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Dan D'Silva





Joined: 28 Apr 2007

Posts: 163

PostPosted: Wed 03 Oct, 2018 12:43 pm    Post subject: Forming a chape with a drag         Reply with quote

Hello again.

I bought this small German nicker at a flea market a few days ago. For various reasons I'd like to give it a new chape in the style of a South American gaucho knife with a drag on the end. The puņal criollo shown about halfway down this page is the general shape that I'd like to use, although probably much more detailed than I'd be able to achieve.

How do you make a chape with a drag? The only methods I could figure out are that the chape is made in a front and back half, and the drag is an extension of one or both halves, which are then soldered, brazed or welded together, or that the drag is made separately with tabs inserted into slots or between the halves of the chape and again soldered/brazed/welded.

Also, could anyone venture a guess about what metal the fittings are made of? The green patina seems like verdigris (I can scrape it off with my fingernail), so I would guess maybe nickel silver?



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Glen A Cleeton




Location: Nipmuc USA
Joined: 21 Aug 2003

Posts: 1,900

PostPosted: Wed 03 Oct, 2018 3:07 pm    Post subject:         Reply with quote

White brass, on your scabbard and knife fittings. The missing fitting had no additional "drag" or ball end. The gaucho trend of a fan like or other addition simply brazed or soldered on (no additional slots or tabs used or needed), although some are castings in and of themselves.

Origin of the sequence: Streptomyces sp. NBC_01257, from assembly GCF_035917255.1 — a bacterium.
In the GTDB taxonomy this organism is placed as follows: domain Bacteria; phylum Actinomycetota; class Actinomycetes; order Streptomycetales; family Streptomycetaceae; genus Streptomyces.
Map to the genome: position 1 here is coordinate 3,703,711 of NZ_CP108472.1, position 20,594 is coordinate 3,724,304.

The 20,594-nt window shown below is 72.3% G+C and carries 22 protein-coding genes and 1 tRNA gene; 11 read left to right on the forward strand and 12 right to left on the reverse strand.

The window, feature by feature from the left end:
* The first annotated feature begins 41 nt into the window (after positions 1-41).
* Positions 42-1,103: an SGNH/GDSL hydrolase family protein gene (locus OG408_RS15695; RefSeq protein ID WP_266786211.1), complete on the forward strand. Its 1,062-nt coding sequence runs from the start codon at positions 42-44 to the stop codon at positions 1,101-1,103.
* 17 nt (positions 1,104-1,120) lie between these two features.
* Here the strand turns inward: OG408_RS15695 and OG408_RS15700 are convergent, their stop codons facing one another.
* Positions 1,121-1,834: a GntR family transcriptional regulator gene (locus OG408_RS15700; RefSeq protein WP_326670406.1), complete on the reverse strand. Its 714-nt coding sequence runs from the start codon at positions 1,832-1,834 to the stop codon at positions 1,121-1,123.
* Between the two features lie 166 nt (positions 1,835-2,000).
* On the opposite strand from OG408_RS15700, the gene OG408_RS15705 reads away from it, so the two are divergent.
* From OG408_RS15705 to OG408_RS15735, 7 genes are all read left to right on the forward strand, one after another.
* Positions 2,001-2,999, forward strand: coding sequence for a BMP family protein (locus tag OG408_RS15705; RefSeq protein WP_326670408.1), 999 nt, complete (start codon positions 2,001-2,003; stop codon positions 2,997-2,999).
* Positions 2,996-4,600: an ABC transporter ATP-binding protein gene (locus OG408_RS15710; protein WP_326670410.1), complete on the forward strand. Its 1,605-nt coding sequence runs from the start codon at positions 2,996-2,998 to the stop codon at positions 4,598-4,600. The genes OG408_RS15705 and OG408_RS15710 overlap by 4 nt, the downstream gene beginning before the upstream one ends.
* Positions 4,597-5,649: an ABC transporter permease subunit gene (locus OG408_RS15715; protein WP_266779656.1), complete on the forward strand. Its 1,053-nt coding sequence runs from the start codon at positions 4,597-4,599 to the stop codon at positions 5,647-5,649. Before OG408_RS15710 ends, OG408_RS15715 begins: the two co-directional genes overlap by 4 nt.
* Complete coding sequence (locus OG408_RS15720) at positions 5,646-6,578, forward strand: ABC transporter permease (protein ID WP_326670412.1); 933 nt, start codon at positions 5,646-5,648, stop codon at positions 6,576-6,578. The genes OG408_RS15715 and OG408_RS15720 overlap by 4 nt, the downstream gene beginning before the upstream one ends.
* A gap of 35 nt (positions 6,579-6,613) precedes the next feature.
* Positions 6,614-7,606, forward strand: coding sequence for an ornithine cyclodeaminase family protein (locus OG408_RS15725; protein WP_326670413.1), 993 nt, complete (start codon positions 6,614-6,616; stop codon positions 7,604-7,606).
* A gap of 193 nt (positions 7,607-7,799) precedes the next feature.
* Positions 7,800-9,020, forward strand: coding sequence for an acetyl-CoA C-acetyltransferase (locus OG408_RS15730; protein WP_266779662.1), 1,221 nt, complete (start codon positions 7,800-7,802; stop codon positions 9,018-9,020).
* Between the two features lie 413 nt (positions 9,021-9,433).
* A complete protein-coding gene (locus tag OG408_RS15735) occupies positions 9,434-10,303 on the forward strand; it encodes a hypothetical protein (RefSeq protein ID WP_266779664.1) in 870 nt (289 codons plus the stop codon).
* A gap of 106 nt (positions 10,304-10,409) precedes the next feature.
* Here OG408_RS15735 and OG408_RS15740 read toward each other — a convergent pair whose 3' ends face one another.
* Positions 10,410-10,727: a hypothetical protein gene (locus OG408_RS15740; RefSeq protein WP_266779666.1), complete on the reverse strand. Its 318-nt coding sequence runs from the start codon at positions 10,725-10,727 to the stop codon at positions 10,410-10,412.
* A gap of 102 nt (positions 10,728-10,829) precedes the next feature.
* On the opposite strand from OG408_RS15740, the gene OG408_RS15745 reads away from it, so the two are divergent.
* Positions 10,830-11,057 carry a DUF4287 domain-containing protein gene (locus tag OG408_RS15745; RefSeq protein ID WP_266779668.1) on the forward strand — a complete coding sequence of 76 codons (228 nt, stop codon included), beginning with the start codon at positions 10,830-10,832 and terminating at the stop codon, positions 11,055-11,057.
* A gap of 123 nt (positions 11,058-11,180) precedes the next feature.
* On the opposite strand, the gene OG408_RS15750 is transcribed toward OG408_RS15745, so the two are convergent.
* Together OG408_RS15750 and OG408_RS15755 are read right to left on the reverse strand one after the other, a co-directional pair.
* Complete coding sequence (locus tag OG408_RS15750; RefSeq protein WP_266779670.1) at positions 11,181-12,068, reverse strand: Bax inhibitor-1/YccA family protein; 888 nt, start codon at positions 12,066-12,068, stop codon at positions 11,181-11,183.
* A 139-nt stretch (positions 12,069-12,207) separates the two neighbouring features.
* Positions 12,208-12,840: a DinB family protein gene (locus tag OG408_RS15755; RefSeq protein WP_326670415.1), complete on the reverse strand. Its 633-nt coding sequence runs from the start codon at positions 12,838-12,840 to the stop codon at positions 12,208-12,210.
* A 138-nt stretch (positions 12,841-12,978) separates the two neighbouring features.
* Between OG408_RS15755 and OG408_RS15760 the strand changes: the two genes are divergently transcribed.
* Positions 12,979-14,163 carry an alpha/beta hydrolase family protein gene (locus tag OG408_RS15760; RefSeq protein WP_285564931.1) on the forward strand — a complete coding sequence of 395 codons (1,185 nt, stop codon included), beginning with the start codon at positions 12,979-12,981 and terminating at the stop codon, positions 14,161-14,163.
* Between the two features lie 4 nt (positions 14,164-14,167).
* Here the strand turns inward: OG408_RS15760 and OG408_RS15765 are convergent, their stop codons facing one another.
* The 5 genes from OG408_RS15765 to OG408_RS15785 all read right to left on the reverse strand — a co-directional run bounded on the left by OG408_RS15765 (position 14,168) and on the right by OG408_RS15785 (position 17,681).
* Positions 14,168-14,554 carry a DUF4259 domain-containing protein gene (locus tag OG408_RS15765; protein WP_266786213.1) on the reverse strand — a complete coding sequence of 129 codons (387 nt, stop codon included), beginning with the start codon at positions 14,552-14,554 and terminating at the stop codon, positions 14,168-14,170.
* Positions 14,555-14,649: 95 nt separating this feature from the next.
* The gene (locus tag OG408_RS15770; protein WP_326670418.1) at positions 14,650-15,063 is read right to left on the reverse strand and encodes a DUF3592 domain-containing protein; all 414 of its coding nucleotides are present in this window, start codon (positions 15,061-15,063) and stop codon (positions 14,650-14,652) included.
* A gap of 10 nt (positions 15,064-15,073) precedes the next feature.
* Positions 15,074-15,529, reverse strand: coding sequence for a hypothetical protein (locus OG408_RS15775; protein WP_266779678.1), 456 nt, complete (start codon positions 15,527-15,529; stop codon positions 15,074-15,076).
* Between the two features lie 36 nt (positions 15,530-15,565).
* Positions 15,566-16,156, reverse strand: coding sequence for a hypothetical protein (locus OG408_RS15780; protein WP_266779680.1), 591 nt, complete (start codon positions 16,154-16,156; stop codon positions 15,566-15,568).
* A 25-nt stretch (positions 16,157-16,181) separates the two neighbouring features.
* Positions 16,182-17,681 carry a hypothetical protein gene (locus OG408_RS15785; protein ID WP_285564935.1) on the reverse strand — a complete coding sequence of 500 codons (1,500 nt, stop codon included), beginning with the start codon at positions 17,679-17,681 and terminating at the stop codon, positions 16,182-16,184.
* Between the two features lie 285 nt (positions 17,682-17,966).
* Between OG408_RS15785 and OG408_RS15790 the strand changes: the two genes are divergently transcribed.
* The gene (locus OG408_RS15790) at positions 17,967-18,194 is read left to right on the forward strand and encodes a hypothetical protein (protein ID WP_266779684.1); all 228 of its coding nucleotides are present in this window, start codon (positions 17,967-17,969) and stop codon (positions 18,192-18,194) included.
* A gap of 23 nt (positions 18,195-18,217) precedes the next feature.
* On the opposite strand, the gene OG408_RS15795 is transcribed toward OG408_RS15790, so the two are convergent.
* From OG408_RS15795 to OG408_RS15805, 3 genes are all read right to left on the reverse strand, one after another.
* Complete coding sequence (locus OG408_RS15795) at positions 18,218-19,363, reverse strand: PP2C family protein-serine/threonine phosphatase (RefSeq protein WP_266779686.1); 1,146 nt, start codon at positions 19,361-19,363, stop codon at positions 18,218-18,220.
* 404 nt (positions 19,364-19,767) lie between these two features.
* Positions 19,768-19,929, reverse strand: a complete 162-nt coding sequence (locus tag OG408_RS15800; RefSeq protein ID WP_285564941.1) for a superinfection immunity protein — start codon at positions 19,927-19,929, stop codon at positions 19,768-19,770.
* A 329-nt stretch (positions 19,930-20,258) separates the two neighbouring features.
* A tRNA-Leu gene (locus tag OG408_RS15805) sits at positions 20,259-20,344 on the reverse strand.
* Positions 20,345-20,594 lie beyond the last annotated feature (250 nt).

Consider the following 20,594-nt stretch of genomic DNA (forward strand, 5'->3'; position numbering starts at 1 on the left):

Cheers
GC
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Dan D'Silva





Joined: 28 Apr 2007

Posts: 163

PostPosted: Thu 04 Oct, 2018 7:45 am    Post subject:         Reply with quote

Glen A Cleeton wrote:
The missing fitting had no additional "drag" or ball end.


Understood. This is intended as a fusion style, and in any case the usual nicker-style chapes I've seen always appear to be free of seams, as if they were raised, which is not something I have the skills or tools to do.

I'm surprised at the thought of the drag being soldered just edge-on; it'd seem like a weak bond unless the drag were made of very thick metal to increase the contact area. I'm not disagreeing with you -- it's just surprising.

Thanks. I'll see what I can do. Probably wind up using either nickel silver or steel.
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Glen A Cleeton




Location: Nipmuc USA
Joined: 21 Aug 2003

Posts: 1,900

PostPosted: Thu 04 Oct, 2018 3:09 pm    Post subject:         Reply with quote

Dan D'Silva wrote:
Glen A Cleeton wrote:
The missing fitting had no additional "drag" or ball end.


Understood. This is intended as a fusion style, and in any case the usual nicker-style chapes I've seen always appear to be free of seams, as if they were raised, which is not something I have the skills or tools to do.

I'm surprised at the thought of the drag being soldered just edge-on; it'd seem like a weak bond unless the drag were made of very thick metal to increase the contact area. I'm not disagreeing with you -- it's just surprising.

Thanks. I'll see what I can do. Probably wind up using either nickel silver or steel.